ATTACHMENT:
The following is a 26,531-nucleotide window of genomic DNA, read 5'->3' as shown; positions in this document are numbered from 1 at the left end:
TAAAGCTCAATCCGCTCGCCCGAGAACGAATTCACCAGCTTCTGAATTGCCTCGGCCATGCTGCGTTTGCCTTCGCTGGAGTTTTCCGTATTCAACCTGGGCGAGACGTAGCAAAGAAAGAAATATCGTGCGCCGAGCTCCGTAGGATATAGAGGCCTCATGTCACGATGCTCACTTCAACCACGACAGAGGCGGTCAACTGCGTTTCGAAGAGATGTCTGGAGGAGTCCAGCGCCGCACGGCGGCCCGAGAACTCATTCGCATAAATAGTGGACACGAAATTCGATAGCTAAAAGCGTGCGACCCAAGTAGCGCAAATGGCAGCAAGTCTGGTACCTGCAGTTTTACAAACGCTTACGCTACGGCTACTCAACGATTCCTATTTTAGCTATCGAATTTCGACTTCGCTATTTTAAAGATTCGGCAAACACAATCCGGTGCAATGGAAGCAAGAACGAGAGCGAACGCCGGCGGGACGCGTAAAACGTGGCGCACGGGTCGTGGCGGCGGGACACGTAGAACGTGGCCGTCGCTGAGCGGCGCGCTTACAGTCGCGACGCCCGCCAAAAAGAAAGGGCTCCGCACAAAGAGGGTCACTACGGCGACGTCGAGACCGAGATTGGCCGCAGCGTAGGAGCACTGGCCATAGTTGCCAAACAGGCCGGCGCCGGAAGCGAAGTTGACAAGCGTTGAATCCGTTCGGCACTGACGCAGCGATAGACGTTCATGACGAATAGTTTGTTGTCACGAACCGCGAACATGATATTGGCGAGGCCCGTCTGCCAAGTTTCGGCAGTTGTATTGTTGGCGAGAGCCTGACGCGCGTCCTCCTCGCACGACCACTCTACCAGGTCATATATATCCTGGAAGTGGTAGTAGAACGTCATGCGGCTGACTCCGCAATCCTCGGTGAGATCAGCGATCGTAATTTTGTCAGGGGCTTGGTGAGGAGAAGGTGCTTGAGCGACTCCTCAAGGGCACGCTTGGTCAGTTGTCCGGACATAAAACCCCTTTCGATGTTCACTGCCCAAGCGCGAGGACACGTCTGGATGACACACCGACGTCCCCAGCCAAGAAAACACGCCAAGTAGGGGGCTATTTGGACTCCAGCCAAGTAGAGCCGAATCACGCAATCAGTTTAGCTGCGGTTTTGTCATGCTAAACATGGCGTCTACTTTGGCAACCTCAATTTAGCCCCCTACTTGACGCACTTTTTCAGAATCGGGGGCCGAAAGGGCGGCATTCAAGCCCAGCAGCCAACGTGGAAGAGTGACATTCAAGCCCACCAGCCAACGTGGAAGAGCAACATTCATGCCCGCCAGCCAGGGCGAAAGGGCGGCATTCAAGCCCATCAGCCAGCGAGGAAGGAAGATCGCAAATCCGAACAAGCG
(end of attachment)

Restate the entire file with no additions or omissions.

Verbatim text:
The following is a 26,531-nucleotide window of genomic DNA, read 5'->3' as shown; positions in this document are numbered from 1 at the left end:
TAAAGCTCAATCCGCTCGCCCGAGAACGAATTCACCAGCTTCTGAATTGCCTCGGCCATGCTGCGTTTGCCTTCGCTGGAGTTTTCCGTATTCAACCTGGGCGAGACGTAGCAAAGAAAGAAATATCGTGCGCCGAGCTCCGTAGGATATAGAGGCCTCATGTCACGATGCTCACTTCAACCACGACAGAGGCGGTCAACTGCGTTTCGAAGAGATGTCTGGAGGAGTCCAGCGCCGCACGGCGGCCCGAGAACTCATTCGCATAAATAGTGGACACGAAATTCGATAGCTAAAAGCGTGCGACCCAAGTAGCGCAAATGGCAGCAAGTCTGGTACCTGCAGTTTTACAAACGCTTACGCTACGGCTACTCAACGATTCCTATTTTAGCTATCGAATTTCGACTTCGCTATTTTAAAGATTCGGCAAACACAATCCGGTGCAATGGAAGCAAGAACGAGAGCGAACGCCGGCGGGACGCGTAAAACGTGGCGCACGGGTCGTGGCGGCGGGACACGTAGAACGTGGCCGTCGCTGAGCGGCGCGCTTACAGTCGCGACGCCCGCCAAAAAGAAAGGGCTCCGCACAAAGAGGGTCACTACGGCGACGTCGAGACCGAGATTGGCCGCAGCGTAGGAGCACTGGCCATAGTTGCCAAACAGGCCGGCGCCGGAAGCGAAGTTGACAAGCGTTGAATCCGTTCGGCACTGACGCAGCGATAGACGTTCATGACGAATAGTTTGTTGTCACGAACCGCGAACATGATATTGGCGAGGCCCGTCTGCCAAGTTTCGGCAGTTGTATTGTTGGCGAGAGCCTGACGCGCGTCCTCCTCGCACGACCACTCTACCAGGTCATATATATCCTGGAAGTGGTAGTAGAACGTCATGCGGCTGACTCCGCAATCCTCGGTGAGATCAGCGATCGTAATTTTGTCAGGGGCTTGGTGAGGAGAAGGTGCTTGAGCGACTCCTCAAGGGCACGCTTGGTCAGTTGTCCGGACATAAAACCCCTTTCGATGTTCACTGCCCAAGCGCGAGGACACGTCTGGATGACACACCGACGTCCCCAGCCAAGAAAACACGCCAAGTAGGGGGCTATTTGGACTCCAGCCAAGTAGAGCCGAATCACGCAATCAGTTTAGCTGCGGTTTTGTCATGCTAAACATGGCGTCTACTTTGGCAACCTCAATTTAGCCCCCTACTTGACGCACTTTTTCAGAATCGGGGGCCGAAAGGGCGGCATTCAAGCCCAGCAGCCAACGTGGAAGAGTGACATTCAAGCCCACCAGCCAACGTGGAAGAGCAACATTCATGCCCGCCAGCCAGGGCGAAAGGGCGGCATTCAAGCCCATCAGCCAGCGAGGAAGGAAGATCGCAAATCCGAACAAGCG